Jennifer Snoek-Brown…Reel Librarians Blog

This interview is over 1 year old and may no longer be up to date or reflect the interviewee/interviewees’ positions

by Leigh Milligan, Head Editor, INALJ Wisconsin

Jennifer Snoek-Brown…Reel Librarians Blog

jennifersb1Jennifer was previously interviewed as a success story on INALJ.

Film and librarians, my two loves! So glad I had the opportunity to interview Jennifer Snoek-Brown on her blog Reel Librarians.

Leigh: Please give us a little bit of a summary of what “Reel Librarians” is about and also provide us with a definition of what a “Reel Librarian” is.
Jennifer: Reel Librarians is a website and blog exploring hundreds of portrayals of librarians in film and what these reel librarians represent. So a “reel librarian” is the term I use to refer to a librarian in the movies — and makes for fun comparisons to real librarians! The site’s homepage is a blog, updated weekly, in which I post film analyses, character explorations, pop culture tidbits, and more. But there are also sections of the site that serve as the foundation of my cumulative research, including a “Movie Lists” section that includes a Master List of titles I’m slowly working my way through; the “Reel Substance” section, which classifies films into how important the librarian’s role is to the film, and a “Role Call” section that identifies common character types for both male and female reel librarians, including character types like “The Spinster Librarian” and “The Naughty Librarian.”

Leigh: How did you come up with the idea for “Reel Librarians”?
Jennifer: I’ve been researching reel librarians since my undergraduate days, and I definitely see this as a lifelong research love! For my undergraduate studies, I wrote an honors thesis called “A Glimpse Through the Glasses:  Portrayals of Librarians in Film,” and began my first website on the topic in 2005. My current website, which I began in September 2011, is a continuation of that first site. I’ve also written a post all about my initial inspiration, stemming off a 1997 movie magazine article about film portrayals of dentists. I’m a second-generation librarian — my mom is a school librarian — so that got me thinking, “What about librarians in film? I want to know!” And I’m still on that journey to answer that question. :)

Leigh: What is your favorite film that portrays a librarian and why?
Jennifer: Such a tough question… that’s like asking a librarian what his/her favorite book is! My favorites include Desk Set (1957), Party Girl (1995), and Something Wicked This Way Comes (1983). They all have quite positive, fully rounded portrayals of librarians. Desk Set stars Katharine Hepburn as Bunny Watson, the head of a TV station’s research library. She’s funny, smart, and feminine. And my love for Hepburn’s portrayal only grew when I learned that one of her real-life sisters, Peg Perry, was a children’s librarian for over 50 years.

Party Girl stars Parker Posey as the title’s namesake, Mary, who starts working in her godmother’s library — a branch of the New York Public Library — to pay off her bail money (!) and realizes her true ambition to become a librarian. This vision comes to her after a night of dancing and deciphering the Dewey Decimal system. As one does. ;)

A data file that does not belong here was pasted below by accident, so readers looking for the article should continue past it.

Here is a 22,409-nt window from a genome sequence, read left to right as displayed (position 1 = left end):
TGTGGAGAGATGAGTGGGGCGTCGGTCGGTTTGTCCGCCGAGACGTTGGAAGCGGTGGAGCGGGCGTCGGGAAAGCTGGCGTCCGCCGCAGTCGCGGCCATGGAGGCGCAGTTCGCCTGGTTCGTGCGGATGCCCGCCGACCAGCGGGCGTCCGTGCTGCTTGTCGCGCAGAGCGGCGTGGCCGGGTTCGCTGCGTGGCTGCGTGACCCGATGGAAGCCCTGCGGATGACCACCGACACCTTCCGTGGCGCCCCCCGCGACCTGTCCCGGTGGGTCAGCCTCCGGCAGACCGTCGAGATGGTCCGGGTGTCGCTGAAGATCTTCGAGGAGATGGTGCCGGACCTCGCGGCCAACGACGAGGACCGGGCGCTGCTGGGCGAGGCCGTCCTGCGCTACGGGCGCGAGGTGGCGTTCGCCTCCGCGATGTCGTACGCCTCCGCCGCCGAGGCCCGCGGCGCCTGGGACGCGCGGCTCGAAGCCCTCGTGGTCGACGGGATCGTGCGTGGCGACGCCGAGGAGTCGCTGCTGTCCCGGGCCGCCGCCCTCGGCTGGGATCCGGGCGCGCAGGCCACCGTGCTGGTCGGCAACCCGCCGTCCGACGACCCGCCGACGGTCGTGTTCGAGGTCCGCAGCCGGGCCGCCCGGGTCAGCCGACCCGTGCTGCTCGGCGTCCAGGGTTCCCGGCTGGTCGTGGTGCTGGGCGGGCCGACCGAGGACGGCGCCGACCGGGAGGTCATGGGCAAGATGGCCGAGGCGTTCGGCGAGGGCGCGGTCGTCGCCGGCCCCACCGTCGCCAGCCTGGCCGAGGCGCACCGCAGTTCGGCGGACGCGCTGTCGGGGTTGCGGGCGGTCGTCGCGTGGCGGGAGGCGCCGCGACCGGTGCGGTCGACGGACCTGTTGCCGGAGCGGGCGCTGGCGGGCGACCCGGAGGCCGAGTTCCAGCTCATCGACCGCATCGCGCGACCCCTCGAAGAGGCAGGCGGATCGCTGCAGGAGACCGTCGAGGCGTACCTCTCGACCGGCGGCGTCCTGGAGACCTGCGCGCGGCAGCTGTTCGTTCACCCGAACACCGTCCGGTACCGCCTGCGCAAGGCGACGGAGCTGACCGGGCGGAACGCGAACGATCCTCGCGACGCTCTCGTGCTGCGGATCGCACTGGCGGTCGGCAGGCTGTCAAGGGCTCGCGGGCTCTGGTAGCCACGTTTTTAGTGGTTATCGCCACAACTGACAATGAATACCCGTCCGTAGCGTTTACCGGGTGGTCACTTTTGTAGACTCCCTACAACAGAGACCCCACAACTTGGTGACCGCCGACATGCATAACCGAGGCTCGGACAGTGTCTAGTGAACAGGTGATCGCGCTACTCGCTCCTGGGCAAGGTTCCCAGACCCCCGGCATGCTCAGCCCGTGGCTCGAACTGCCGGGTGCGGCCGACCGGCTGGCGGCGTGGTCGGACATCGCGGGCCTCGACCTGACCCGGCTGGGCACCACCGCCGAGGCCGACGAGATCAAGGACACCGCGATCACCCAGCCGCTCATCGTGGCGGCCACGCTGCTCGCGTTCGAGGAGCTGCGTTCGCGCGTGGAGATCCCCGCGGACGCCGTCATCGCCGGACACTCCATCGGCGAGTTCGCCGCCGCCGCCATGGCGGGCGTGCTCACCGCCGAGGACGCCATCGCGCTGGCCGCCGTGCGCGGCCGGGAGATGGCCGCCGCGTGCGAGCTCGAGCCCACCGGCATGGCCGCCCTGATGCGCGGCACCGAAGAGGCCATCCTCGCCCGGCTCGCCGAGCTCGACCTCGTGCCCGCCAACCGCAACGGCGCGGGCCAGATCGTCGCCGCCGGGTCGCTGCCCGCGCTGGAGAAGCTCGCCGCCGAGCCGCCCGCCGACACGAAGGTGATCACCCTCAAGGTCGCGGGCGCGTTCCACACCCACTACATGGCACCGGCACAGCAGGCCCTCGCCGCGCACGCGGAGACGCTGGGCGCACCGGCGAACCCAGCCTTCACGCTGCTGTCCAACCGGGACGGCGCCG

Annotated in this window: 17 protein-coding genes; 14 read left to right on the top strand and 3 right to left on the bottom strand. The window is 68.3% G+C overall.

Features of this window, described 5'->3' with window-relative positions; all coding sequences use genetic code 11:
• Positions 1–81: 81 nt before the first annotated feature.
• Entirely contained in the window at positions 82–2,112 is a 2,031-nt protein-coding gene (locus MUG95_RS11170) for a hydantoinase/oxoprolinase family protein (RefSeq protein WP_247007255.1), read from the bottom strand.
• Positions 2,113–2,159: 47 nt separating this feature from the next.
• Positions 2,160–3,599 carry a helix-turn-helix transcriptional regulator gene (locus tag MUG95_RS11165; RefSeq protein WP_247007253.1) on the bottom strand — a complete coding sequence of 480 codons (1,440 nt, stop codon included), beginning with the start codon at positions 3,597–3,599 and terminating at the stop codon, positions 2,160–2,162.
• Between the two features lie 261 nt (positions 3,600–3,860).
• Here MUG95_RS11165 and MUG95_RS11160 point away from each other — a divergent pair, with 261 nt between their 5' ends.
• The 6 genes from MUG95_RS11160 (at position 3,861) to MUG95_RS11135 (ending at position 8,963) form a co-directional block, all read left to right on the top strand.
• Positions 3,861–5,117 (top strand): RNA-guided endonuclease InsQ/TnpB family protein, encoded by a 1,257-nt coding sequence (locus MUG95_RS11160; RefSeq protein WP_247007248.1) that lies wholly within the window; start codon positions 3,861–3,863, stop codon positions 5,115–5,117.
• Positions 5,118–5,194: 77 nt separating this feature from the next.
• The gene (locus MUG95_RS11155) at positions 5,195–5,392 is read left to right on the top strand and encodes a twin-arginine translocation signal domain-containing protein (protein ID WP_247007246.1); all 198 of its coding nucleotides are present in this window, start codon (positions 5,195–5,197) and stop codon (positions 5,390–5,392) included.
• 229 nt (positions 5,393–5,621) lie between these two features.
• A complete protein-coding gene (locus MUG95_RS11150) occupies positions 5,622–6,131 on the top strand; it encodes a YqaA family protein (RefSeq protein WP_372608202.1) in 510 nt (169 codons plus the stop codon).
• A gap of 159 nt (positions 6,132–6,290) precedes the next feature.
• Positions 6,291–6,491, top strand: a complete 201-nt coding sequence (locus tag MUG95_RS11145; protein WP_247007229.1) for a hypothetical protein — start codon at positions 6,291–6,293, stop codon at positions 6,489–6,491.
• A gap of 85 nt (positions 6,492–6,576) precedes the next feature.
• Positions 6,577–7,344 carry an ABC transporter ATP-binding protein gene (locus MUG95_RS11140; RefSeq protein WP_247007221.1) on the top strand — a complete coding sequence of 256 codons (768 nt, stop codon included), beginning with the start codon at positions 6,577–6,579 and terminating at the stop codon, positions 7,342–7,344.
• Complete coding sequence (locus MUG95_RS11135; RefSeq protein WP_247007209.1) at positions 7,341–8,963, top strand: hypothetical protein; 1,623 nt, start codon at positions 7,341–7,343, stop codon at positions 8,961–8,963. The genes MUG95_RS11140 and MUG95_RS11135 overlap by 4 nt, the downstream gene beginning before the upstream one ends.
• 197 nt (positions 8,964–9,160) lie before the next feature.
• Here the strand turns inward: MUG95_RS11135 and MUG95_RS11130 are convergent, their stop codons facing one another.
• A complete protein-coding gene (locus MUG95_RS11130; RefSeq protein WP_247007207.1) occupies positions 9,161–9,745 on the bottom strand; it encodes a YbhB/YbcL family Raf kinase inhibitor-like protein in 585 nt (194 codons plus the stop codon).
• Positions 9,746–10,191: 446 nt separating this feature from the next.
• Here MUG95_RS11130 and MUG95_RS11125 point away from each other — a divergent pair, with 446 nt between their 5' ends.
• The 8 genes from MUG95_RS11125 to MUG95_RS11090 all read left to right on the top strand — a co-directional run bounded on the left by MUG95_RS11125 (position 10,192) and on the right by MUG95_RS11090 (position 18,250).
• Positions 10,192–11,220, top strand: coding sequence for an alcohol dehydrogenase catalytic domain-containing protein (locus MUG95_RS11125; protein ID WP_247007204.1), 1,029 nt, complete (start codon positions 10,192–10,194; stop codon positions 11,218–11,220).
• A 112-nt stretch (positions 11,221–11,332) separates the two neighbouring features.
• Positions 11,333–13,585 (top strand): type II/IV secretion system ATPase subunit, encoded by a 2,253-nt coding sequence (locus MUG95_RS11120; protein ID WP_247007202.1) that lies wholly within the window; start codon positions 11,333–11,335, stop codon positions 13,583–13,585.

Something Wicked This Way Comes stars Jason Robards as the town librarian and father of the main character, a young boy, who confronts true evil and (spoiler alert) saves the town. A rare portrayal of a male librarian as hero!

But there are so many other good films, like The Mummy (1999) and Foul Play (1978) — as well as interesting portrayals of librarians in not-so-good films, like Twisted Nerve (1968) and Where the Heart Is (2000). You can also read more of my personal faves here and here.

Leigh: What blogs and websites do you recommend for learning more about Reel Librarians?20206_10151341509208669_846428408_n
Jennifer: I keep collecting more related sites and blogs on my Resources list, so that would be my first stop. A couple of my personal favorites are on the “Related Links” sidebar on the blog homepage, including Libraries in the Movies and Pop Goes the Librarian. One of the first researchers on this subject, Martin Raish, put together an annotated filmography online, Librarians in the Movies. This site, although it hasn’t been updated since his retirement in 2011, continues to be a great starting point for anyone interested in learning more about reel librarians.

Leigh: I find the class system you created really helpful in knowing what to look for librarian-wise in the films. How did you come up with the class system located under the “Reel Substance” section of your blog?
Jennifer: Thanks! As I mentioned above, I’ve created a “Reel Substance” section, in which I’ve classified films I’ve seen according to how important the librarians’ role is to the film. This just felt practical to me! As I was collecting films for my undergraduate thesis, I wanted to know which films had librarians as major characters. So I started classifying films in this way early on, and have continued doing so. Class I includes films in which librarians are major characters AND their occupation is somehow integral to the plot; Class II has films with librarians are major characters but being a librarian is NOT that important to the plot. This felt like a key distinction to me. Class III has librarians in supporting roles, and Class IV includes librarians in cameo scenes with little or no dialogue. I have another category, Class V, which has no librarians at all. I’ve actually been thinking recently about splitting Class V into two, one for films with library scenes but no librarians (like Indiana Jones and the Kingdom of the Crystal Skull, 2008); and then those films that have been mistakenly identified as having reel librarians (like Red Dragon, 2002, which has a bookshop clerk but not a librarian).